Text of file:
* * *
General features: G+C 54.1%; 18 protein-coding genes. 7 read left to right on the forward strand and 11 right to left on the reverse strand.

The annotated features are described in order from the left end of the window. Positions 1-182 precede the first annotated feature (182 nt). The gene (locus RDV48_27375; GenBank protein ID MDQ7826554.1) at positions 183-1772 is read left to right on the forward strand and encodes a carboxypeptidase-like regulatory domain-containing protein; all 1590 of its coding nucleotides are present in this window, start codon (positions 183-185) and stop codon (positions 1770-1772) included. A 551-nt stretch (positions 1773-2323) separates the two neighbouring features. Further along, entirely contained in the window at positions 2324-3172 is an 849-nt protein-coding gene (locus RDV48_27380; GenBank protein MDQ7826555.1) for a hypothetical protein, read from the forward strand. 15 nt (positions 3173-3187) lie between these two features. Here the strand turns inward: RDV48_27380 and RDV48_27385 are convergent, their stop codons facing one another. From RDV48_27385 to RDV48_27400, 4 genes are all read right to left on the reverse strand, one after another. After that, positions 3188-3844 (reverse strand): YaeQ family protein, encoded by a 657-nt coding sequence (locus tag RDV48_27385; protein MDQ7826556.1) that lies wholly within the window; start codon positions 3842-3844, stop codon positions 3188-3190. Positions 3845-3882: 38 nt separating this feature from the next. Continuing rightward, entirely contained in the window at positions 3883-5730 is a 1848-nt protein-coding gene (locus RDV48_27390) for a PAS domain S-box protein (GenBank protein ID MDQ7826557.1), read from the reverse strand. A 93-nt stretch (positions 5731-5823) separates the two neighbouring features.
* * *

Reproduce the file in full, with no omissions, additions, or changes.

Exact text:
General features: G+C 54.1%; 18 protein-coding genes. 7 read left to right on the forward strand and 11 right to left on the reverse strand.

The annotated features are described in order from the left end of the window. Positions 1-182 precede the first annotated feature (182 nt). The gene (locus RDV48_27375; GenBank protein ID MDQ7826554.1) at positions 183-1772 is read left to right on the forward strand and encodes a carboxypeptidase-like regulatory domain-containing protein; all 1590 of its coding nucleotides are present in this window, start codon (positions 183-185) and stop codon (positions 1770-1772) included. A 551-nt stretch (positions 1773-2323) separates the two neighbouring features. Further along, entirely contained in the window at positions 2324-3172 is an 849-nt protein-coding gene (locus RDV48_27380; GenBank protein MDQ7826555.1) for a hypothetical protein, read from the forward strand. 15 nt (positions 3173-3187) lie between these two features. Here the strand turns inward: RDV48_27380 and RDV48_27385 are convergent, their stop codons facing one another. From RDV48_27385 to RDV48_27400, 4 genes are all read right to left on the reverse strand, one after another. After that, positions 3188-3844 (reverse strand): YaeQ family protein, encoded by a 657-nt coding sequence (locus tag RDV48_27385; protein MDQ7826556.1) that lies wholly within the window; start codon positions 3842-3844, stop codon positions 3188-3190. Positions 3845-3882: 38 nt separating this feature from the next. Continuing rightward, entirely contained in the window at positions 3883-5730 is a 1848-nt protein-coding gene (locus RDV48_27390) for a PAS domain S-box protein (GenBank protein ID MDQ7826557.1), read from the reverse strand. A 93-nt stretch (positions 5731-5823) separates the two neighbouring features.